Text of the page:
Sunday, November 10, 2013

`Cyprus is a broken mirror…`

`Cyprus is a broken mirror…`
Sevgul Uludag
Tel: 00 357 99 966518
00 90 542 853 8436
Cyprus lost Vartan Malian, an Armenian Cypriot, an activist, a researcher, a humanist, someone who worked throughout his life for human rights… He had been in many continents and spoke many languages. Born in the Kokkinia refugee camp in Greece in 1925, he had emigrated to Cyprus with his family in 1931 and they had settled in Nicosia and lived until 1963 in the Victoria Street mixed with Turkish Cypriots. At home, his auntie Mariam only spoke Turkish so at home he learnt to speak Turkish – Vartan Malian was a man of languages – Turkish, Greek, Armenian, Italian but he was much more than that: He used the languages he spoke to solve conflicts, to bring people together and to struggle for human rights throughout his life.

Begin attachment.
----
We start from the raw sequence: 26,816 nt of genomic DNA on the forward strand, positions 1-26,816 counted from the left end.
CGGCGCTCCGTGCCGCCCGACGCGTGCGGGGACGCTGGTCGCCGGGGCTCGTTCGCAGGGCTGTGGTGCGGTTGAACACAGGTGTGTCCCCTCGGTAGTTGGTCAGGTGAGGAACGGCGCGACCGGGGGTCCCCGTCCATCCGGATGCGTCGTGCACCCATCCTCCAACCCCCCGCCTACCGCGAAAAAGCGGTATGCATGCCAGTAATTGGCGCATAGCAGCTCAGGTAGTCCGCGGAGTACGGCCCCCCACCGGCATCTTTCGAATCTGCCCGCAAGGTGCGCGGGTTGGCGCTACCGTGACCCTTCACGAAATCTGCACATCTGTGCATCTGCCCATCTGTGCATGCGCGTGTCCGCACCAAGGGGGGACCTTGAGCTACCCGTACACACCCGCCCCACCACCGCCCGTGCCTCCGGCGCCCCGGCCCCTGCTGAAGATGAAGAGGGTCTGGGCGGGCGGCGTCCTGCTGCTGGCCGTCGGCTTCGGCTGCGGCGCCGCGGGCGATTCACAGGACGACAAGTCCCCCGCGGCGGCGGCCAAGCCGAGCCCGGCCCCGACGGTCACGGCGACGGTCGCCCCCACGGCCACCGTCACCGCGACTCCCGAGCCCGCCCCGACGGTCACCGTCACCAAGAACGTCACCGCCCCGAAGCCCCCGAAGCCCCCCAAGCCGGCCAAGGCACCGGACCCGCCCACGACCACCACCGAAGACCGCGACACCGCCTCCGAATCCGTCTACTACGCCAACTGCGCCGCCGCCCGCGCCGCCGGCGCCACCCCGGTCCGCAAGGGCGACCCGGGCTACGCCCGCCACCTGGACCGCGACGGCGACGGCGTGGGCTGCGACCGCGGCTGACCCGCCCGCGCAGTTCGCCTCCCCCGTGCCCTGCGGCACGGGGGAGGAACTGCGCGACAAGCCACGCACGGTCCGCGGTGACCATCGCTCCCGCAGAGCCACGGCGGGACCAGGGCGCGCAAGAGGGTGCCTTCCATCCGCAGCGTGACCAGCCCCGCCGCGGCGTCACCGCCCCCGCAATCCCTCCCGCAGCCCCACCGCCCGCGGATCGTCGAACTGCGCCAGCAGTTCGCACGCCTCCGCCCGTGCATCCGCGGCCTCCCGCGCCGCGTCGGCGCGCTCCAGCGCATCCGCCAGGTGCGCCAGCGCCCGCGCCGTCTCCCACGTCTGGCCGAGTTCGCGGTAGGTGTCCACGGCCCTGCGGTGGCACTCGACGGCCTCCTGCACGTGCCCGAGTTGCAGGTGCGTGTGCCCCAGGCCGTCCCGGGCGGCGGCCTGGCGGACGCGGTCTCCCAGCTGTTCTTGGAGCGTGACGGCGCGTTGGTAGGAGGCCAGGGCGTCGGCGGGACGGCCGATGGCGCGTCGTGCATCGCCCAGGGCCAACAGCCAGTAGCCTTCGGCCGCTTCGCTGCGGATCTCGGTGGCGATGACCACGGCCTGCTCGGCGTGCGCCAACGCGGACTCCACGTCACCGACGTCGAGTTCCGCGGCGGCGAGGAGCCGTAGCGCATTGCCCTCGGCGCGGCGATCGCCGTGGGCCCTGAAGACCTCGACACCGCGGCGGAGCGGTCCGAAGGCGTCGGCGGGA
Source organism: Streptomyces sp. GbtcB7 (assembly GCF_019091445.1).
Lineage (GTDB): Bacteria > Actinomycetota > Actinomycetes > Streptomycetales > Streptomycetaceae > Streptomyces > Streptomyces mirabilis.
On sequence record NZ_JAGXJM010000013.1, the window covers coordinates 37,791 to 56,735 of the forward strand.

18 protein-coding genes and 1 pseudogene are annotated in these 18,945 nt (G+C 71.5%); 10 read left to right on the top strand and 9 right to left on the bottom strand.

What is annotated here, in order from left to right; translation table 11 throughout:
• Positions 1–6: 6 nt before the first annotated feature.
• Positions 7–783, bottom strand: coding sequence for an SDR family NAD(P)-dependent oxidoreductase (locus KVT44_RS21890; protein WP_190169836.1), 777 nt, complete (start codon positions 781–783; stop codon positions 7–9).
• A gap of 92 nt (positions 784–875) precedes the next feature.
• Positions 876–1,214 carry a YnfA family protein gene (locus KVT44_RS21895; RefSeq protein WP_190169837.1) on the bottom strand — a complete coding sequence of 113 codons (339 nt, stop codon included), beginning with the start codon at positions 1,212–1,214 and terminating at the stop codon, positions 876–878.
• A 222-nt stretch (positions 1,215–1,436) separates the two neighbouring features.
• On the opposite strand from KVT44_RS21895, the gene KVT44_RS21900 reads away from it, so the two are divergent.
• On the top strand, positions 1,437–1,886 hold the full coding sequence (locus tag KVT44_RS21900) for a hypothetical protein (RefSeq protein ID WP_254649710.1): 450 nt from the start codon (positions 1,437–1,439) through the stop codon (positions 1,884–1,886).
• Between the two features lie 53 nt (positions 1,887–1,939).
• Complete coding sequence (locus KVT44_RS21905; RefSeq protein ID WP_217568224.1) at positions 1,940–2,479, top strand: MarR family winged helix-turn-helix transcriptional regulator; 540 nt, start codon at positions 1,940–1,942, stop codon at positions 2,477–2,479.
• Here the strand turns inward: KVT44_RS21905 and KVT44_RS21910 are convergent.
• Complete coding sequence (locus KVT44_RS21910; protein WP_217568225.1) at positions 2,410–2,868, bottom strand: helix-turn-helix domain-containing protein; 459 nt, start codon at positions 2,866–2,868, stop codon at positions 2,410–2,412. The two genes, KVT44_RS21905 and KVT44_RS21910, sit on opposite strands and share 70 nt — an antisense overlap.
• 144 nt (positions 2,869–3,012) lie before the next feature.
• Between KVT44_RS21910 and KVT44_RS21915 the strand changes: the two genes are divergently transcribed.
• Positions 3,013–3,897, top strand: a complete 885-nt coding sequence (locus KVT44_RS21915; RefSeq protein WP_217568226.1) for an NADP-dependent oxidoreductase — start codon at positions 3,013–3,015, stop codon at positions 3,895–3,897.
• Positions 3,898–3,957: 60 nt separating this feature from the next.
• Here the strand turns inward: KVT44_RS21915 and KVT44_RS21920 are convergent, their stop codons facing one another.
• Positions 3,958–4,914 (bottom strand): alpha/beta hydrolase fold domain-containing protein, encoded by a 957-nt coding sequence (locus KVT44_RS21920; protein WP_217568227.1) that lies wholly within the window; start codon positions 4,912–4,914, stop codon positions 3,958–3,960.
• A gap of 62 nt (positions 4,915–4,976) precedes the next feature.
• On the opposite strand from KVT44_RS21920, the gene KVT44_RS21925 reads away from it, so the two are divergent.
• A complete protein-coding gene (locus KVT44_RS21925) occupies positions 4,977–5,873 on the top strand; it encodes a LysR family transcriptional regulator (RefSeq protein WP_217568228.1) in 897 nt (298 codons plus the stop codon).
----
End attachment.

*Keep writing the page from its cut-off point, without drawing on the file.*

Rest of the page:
I had known him since 2001 and had interviews with him twice – about Cyprus he had told me that `Cyprus is like a broken mirror, it is difficult to put it together…` He was part of the peace struggle in Cyprus, helping with his multi-lingual knowledge – many times he would try to build bridges among Turkish Cypriots and Greek Cypriots… All of this was voluntary, from the heart, trying to bring together the broken pieces of the mirror called Cyprus.
When I first met him, he had an office behind the Ledra Street, later on he would move somewhere near Regina Street… He would always be there to help anyone who knocked on his door – Turkish Cypriots, asylum seekers, refugees from all over the world…